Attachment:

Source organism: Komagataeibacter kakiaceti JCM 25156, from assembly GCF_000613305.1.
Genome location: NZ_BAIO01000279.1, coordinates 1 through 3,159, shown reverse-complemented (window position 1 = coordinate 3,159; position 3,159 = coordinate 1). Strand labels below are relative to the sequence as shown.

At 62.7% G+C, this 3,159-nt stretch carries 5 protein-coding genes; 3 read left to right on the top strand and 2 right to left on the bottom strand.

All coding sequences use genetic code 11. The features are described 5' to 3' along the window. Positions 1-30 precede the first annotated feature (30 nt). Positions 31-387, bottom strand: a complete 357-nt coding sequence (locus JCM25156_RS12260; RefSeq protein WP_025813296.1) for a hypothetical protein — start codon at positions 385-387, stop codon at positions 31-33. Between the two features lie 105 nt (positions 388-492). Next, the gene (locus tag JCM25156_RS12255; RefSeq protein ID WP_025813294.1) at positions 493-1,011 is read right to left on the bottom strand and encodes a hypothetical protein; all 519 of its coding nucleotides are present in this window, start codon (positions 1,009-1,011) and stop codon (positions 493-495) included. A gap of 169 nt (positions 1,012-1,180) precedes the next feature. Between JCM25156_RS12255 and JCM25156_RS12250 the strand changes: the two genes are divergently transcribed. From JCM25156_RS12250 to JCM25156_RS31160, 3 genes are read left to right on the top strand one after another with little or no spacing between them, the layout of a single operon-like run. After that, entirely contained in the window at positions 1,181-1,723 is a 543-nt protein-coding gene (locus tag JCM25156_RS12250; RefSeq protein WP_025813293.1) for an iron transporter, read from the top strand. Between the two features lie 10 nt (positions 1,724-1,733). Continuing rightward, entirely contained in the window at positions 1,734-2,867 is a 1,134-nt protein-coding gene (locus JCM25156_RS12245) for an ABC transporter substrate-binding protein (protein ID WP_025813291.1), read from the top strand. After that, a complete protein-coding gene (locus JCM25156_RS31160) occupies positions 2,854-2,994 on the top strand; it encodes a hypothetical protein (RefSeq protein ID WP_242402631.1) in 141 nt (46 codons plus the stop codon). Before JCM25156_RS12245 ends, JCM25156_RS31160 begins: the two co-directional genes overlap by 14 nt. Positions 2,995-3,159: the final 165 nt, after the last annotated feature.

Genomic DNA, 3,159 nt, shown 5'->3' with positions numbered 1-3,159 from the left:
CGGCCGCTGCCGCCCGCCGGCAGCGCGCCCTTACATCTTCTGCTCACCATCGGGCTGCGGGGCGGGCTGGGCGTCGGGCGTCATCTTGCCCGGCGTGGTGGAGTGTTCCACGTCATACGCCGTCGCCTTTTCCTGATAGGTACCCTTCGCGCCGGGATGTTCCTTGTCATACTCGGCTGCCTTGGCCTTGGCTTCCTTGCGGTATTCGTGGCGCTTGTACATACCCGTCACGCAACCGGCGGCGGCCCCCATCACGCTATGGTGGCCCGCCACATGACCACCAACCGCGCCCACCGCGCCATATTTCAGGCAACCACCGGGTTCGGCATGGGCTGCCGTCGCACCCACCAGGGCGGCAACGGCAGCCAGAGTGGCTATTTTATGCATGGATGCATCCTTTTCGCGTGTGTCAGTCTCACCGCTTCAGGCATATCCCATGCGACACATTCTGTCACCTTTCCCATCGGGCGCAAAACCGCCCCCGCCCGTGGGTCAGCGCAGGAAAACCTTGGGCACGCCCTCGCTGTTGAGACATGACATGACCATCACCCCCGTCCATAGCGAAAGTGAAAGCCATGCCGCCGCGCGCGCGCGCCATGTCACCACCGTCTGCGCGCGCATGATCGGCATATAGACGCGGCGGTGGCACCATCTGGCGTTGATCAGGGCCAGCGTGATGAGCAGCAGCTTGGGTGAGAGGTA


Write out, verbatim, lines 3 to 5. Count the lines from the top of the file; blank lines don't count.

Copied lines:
At 62.7% G+C, this 3,159-nt stretch carries 5 protein-coding genes; 3 read left to right on the top strand and 2 right to left on the bottom strand.

All coding sequences use genetic code 11. The features are described 5' to 3' along the window. Positions 1-30 precede the first annotated feature (30 nt). Positions 31-387, bottom strand: a complete 357-nt coding sequence (locus JCM25156_RS12260; RefSeq protein WP_025813296.1) for a hypothetical protein — start codon at positions 385-387, stop codon at positions 31-33. Between the two features lie 105 nt (positions 388-492). Next, the gene (locus tag JCM25156_RS12255; RefSeq protein ID WP_025813294.1) at positions 493-1,011 is read right to left on the bottom strand and encodes a hypothetical protein; all 519 of its coding nucleotides are present in this window, start codon (positions 1,009-1,011) and stop codon (positions 493-495) included. A gap of 169 nt (positions 1,012-1,180) precedes the next feature. Between JCM25156_RS12255 and JCM25156_RS12250 the strand changes: the two genes are divergently transcribed. From JCM25156_RS12250 to JCM25156_RS31160, 3 genes are read left to right on the top strand one after another with little or no spacing between them, the layout of a single operon-like run. After that, entirely contained in the window at positions 1,181-1,723 is a 543-nt protein-coding gene (locus tag JCM25156_RS12250; RefSeq protein WP_025813293.1) for an iron transporter, read from the top strand. Between the two features lie 10 nt (positions 1,724-1,733). Continuing rightward, entirely contained in the window at positions 1,734-2,867 is a 1,134-nt protein-coding gene (locus JCM25156_RS12245) for an ABC transporter substrate-binding protein (protein ID WP_025813291.1), read from the top strand. After that, a complete protein-coding gene (locus JCM25156_RS31160) occupies positions 2,854-2,994 on the top strand; it encodes a hypothetical protein (RefSeq protein ID WP_242402631.1) in 141 nt (46 codons plus the stop codon). Before JCM25156_RS12245 ends, JCM25156_RS31160 begins: the two co-directional genes overlap by 14 nt. Positions 2,995-3,159: the final 165 nt, after the last annotated feature.

Genomic DNA, 3,159 nt, shown 5'->3' with positions numbered 1-3,159 from the left: